Aides to New Jersey Gov. Chris Christie plan to arrange a series of town hall meetings for him in New Hampshire this year, hoping that his direct, forceful style could help revive his political fortunes after a difficult couple of months where discussion focused on topics like vaccinations and his relationship with Dallas Cowboys owner Jerry Jones.
The governor's supporters believe that in New Hampshire, his direct – even combative – style "would play well in the state that analysts say is his best chance at victory" among the early battlegrounds for the GOP presidential nomination next year, the Wall Street Journal reported.
While the Christie team is also setting up campaigns in Iowa and South Carolina, Republican voters there tend to support more conservative candidates.
Of the three earliest voting states, Mr. Christie, who has not formally entered the race, drew double-digit support only in New Hampshire in an NBC News/Marist poll
By contrast, Wisconsin Gov. Scott Walker and former Florida Gov. Jeb Bush polled above 10 percent in all three states.
According to Mike DuHaime, a longtime advisor to Christie, the governor's "authenticity" will attract voters in New Hampshire. The town hall meetings offer Christie a chance to perform in a format where he has thrived. In New Jersey, he has held 127 town meetings, displaying a fiery, take-no-prisoners approach that sparked a movement to draft him to run for president in 2012.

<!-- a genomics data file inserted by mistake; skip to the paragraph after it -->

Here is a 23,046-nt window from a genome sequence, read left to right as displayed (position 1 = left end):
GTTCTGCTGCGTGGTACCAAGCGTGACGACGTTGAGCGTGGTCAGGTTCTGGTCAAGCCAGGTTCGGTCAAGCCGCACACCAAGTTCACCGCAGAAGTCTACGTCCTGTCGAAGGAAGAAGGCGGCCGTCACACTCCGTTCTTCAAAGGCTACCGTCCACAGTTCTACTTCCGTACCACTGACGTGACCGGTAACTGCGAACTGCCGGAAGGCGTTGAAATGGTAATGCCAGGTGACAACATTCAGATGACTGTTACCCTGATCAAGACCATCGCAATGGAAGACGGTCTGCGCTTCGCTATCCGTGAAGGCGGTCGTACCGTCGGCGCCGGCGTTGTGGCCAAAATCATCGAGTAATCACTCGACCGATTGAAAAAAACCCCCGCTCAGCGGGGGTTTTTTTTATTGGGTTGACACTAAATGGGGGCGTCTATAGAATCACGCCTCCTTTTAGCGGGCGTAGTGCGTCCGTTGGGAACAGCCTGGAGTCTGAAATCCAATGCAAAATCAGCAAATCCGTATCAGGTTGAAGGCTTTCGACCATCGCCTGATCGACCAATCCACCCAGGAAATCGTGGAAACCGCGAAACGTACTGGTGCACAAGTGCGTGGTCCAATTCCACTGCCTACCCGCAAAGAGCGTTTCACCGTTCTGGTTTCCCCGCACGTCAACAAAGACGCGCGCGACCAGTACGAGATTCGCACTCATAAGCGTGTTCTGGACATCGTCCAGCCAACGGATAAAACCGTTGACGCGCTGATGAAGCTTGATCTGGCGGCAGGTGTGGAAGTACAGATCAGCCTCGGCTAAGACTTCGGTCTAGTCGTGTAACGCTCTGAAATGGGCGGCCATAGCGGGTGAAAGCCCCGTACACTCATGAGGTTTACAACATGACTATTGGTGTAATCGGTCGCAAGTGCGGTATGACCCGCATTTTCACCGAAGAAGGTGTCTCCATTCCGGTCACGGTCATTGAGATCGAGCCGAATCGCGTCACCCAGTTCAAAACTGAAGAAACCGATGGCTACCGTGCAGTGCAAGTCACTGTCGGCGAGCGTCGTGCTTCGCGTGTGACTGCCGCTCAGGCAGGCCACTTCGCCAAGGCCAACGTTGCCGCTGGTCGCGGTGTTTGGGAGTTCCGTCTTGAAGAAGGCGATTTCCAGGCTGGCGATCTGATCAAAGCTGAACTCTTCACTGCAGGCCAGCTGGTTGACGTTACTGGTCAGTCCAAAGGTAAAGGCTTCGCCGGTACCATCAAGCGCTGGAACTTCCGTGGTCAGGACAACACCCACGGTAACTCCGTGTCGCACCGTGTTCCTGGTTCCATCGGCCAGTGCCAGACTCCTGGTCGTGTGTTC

Answering questions in New Hampshire town halls would also force Mr. Christie to address issues where he has found himself at odds with conservatives, including Common Core national education standards and illegal immigration.
Christie also favored the 2013 Marketplace Fairness Act, which would have allowed states to collect sales taxes from online retailers. New Hampshire does not have a sales or personal income tax, and many voters there are wary of politicians they regard as pro-sales tax.
"Some states are looking to enhance revenue,” said Jeb Bradley, a former Republican congressman who is now majority leader of the New Hampshire state Senate. "Sorry, we’re in a no-sales tax state, so that’s not going over so well."
But Christie has had a difficult couple of months, with a trade visit to Britain overshadowed by his comments on measles vaccinations and pictures of him celebrating the successes of the Dallas Cowboys in the owner's box with Jerry Jones.
Potentially more troubling were allegations that Christie pushed
the Port Authority to award a lucrative contract to a company that Jones partially owned.
Christie "should spend a lot of time in New Hampshire," said Matt Mackowiak, a GOP strategist based in Texas.
"You have to start winning primaries at some point and accumulating delegates," added Mackowiak, who sees Christie as too centrist for Iowa and South Carolina. "Your own supporters will start to move somewhere else otherwise."
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